• Secondary antibodies may cross-react with species other than the target

How to choose?

Data Analysis

Flow cytometry data analysis is fundamentally based on the principle of gating. Gates and regions are placed around populations of cells with common characteristics, usually forward scatter (FSC), side scatter (SSC) and marker expression. The size and granularity of cells can be identified on the basis of their FSC and SSC characteristics. Distinguishing populations of cells can be relatively straight forward for cell lines where there is only one type of cell, but it can be more complex for samples where there are multiple cell types.

Debris and dead cells often have a lower level of FSC and are found at the bottom left corner of the density plot. Events can also be displayed as a dot plot where no density information is shown or as a contour map to show the relative intensity of scatter patterns. It is down to the user preference as to which display is preferred, but sometimes discrete populations of cells are easier to visualize on contour diagrams.

Measurement of FSC and SSC. Fig.3 Measurement of FSC and SSC.

Common Applications

The most common use of flow cytometry is the identification of markers on cells. Immunophenotyping can be simply identifying a cell by a single marker or more complex identification of cells, using homing profile, activation states and cytokine release all in one panel. As a consequence, experimental protocols are often a combination of surface and intracellular staining.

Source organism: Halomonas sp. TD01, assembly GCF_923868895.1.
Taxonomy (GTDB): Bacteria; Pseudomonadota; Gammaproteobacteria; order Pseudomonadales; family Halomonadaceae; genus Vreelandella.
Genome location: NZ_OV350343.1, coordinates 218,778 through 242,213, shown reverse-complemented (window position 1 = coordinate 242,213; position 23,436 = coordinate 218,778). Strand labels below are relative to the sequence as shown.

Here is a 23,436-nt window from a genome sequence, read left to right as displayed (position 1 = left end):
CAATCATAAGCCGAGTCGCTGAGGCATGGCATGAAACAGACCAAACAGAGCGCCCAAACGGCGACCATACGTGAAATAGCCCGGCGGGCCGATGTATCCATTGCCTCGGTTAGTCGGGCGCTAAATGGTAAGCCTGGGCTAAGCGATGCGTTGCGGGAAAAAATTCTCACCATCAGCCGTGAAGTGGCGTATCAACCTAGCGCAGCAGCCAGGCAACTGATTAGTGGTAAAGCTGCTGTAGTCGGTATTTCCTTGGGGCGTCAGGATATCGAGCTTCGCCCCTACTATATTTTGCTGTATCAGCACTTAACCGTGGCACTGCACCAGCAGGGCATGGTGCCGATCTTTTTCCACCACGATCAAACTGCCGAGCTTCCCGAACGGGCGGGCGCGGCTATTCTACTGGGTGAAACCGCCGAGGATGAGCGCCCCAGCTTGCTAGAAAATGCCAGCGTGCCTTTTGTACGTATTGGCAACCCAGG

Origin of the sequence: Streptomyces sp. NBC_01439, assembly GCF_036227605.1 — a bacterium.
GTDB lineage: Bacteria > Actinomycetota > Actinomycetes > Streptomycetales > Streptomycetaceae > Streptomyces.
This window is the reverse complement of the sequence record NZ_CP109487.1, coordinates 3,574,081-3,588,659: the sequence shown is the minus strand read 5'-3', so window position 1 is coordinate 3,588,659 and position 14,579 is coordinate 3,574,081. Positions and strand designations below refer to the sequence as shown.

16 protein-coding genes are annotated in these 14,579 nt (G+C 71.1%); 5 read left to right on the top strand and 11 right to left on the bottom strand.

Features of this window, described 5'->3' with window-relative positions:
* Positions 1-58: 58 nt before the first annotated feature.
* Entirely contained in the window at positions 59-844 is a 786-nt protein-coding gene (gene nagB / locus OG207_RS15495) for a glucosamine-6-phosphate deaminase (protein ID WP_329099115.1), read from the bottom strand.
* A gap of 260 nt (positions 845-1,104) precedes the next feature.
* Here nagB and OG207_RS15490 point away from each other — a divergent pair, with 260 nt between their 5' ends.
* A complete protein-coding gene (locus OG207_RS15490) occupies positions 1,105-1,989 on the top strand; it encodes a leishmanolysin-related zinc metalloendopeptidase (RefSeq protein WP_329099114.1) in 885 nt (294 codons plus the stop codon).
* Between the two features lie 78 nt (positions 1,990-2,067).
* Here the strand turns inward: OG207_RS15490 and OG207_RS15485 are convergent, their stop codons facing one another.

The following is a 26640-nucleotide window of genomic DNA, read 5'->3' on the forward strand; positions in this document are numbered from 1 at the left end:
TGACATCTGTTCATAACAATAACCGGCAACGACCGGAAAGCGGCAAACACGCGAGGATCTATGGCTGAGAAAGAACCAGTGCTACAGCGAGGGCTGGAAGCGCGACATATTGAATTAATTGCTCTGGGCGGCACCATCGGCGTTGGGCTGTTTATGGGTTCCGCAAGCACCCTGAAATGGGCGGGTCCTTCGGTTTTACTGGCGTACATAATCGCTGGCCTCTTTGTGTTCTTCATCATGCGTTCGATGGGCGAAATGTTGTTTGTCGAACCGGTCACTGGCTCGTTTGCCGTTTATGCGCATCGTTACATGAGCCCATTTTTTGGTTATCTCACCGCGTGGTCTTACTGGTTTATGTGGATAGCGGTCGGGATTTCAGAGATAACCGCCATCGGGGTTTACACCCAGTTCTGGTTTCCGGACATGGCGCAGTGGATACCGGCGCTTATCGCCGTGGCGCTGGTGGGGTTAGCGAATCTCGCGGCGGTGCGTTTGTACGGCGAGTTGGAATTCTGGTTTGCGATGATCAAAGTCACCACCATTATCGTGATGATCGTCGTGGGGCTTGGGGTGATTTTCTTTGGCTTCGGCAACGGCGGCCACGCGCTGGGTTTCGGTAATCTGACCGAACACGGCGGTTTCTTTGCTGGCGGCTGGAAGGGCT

One of the most common features of apoptosis that can be measured by flow cytometry is externalization of phosphatidylserine (PS), a phospholipid found in the inner membrane of healthy cells. Annexin V binds to phosphatidyl serine and thus annexin V labeled with fluorophores allow apoptosis to be assessed, usually in combination with a viability dye such as propidium iodide (PI) to distinguish apoptotic from necrotic cells.

DNA fragmentation, which occurs during the late stages of apoptosis, can be also measured by flow cytometry using the sub-G1 assay. The small DNA fragments generated during apoptosis leak out of cells, decreasing the total DNA content of apoptotic cells. By staining DNA with PI, hypodiploid apoptotic cells can be counted in the sub-G1 peak of the PI histogram. Besides, early apoptosis can also be measured by potentiomic dyes which assess the reduced mitochondrial potential of cells, such as JC-1, tetramethylrhodamine ethyl ester (TMRE) and tetramethylrhodamine methyl ester (TMRM). These dyes aggregate in mitochondria of non-apoptotic cells and brightly fluoresce. When the mitochondrial membrane potential collapses, the dye disperses into the cytoplasm in its monomeric form leading to reduced fluorescence or a change in color.

Cell proliferation can be measured by flow cytometry using several methods. One approach is to stain with an antibody against a proliferation marker such as Ki67 or MCM2. Besides, you can incubate your cells with BrdU, which incorporates into DNA during S-phase of the cell cycle. Incorporated BrdU can be detected using fluorescently labeled anti-BrdU antibodies. When combined with a DNA stain such as PI, the relative proportion of cells in S-phase can be determined.

Other Applications

Flow Cytometry Related Sections

Creative Biolabs presents a presentation that will be invaluable to beginners in flow cytometry and act as a fact-packed synopsis for those of you interested in teaching others about the virtues of this powerful application. To further assist learning, we have introduced the following sections for your viewing. Protocol and troubleshooting guide are provided under each experimental approach. Please refer to the corresponding section for details.

Reference

  1. Depince-Berger, A. E.; et al. New tools in cytometry. Morphologie. 2016, 100(331): 199-209.
For research use only. Not intended for any clinical use.